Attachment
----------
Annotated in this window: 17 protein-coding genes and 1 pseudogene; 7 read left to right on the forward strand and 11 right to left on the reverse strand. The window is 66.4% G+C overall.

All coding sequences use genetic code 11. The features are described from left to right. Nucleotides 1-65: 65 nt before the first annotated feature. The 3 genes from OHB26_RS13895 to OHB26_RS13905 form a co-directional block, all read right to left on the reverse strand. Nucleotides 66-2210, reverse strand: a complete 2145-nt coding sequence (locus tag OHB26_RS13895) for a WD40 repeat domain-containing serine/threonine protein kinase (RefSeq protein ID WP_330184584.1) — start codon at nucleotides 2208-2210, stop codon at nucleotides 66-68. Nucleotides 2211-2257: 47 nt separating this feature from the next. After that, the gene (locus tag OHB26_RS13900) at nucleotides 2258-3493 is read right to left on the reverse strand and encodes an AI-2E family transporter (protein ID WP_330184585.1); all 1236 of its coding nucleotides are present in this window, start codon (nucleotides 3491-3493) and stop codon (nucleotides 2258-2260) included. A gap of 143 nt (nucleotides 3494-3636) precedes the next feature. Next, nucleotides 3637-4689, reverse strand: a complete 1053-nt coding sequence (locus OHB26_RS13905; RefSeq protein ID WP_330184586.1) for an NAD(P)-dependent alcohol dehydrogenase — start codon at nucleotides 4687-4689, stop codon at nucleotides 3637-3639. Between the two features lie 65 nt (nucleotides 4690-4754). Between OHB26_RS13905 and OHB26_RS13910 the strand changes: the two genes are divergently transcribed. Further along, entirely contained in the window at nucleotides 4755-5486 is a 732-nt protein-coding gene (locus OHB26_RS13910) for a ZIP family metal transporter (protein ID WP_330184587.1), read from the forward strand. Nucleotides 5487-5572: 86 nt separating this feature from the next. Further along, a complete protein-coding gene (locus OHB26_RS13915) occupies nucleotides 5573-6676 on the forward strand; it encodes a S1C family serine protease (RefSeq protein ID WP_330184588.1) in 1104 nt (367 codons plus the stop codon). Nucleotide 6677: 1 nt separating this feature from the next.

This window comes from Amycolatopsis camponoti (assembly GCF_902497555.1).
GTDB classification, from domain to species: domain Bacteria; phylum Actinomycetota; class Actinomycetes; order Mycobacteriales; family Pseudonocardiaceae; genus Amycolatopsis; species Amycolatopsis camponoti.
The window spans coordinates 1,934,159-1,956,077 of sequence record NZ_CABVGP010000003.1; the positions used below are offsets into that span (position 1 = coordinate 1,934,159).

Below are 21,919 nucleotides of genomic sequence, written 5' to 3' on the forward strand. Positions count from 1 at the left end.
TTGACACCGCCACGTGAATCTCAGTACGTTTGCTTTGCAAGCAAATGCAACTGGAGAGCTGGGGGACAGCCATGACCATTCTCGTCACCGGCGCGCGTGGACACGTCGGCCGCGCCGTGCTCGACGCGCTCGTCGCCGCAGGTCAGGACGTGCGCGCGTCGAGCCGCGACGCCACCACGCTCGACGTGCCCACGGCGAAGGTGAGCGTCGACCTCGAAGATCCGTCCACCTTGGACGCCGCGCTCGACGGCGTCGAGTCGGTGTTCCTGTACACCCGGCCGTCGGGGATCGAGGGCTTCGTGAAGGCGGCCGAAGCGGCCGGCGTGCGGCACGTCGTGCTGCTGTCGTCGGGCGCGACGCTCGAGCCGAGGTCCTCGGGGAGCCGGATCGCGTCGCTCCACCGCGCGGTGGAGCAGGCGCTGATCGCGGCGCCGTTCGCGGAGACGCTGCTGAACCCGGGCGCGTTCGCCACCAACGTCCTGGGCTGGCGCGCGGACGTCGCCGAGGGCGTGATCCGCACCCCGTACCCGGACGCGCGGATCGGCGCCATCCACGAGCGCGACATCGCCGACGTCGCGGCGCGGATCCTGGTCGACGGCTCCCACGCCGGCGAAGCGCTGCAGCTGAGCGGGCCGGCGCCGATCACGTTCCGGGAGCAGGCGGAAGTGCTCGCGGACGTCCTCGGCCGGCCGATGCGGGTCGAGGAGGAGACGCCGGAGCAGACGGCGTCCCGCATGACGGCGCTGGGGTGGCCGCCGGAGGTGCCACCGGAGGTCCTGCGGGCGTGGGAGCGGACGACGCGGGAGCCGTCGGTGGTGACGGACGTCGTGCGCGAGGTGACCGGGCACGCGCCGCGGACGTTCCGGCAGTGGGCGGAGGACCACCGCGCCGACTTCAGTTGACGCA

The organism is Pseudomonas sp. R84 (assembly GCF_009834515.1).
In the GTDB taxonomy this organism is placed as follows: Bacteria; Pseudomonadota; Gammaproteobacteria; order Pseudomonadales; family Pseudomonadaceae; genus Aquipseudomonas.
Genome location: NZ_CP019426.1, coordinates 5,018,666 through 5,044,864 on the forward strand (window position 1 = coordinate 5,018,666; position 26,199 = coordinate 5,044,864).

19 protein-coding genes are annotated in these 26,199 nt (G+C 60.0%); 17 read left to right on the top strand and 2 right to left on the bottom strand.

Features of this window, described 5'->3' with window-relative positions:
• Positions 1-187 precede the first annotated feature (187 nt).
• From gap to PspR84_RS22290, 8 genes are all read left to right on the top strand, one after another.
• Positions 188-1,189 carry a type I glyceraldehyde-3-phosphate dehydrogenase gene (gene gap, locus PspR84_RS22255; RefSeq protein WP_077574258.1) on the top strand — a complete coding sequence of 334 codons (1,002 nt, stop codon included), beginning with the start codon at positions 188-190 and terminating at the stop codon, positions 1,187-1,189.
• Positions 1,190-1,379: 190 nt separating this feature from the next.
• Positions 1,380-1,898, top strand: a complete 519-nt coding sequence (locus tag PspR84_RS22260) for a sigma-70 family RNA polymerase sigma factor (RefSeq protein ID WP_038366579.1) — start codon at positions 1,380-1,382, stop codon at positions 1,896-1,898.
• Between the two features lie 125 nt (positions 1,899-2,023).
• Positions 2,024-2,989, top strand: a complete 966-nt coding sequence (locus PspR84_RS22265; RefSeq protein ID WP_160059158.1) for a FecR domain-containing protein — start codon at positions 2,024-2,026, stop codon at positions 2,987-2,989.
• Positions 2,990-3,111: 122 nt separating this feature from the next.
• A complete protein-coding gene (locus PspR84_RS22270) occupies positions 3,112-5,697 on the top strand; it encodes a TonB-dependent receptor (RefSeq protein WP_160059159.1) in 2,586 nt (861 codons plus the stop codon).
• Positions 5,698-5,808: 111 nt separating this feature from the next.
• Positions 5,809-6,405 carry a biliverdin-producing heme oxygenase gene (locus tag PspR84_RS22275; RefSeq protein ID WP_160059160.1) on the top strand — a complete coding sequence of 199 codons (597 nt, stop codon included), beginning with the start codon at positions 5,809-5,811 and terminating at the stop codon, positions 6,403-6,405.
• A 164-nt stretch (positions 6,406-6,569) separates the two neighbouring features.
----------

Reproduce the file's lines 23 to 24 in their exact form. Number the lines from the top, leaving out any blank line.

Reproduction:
• Positions 5,809-6,405 carry a biliverdin-producing heme oxygenase gene (locus tag PspR84_RS22275; RefSeq protein ID WP_160059160.1) on the top strand — a complete coding sequence of 199 codons (597 nt, stop codon included), beginning with the start codon at positions 5,809-5,811 and terminating at the stop codon, positions 6,403-6,405.
• A 164-nt stretch (positions 6,406-6,569) separates the two neighbouring features.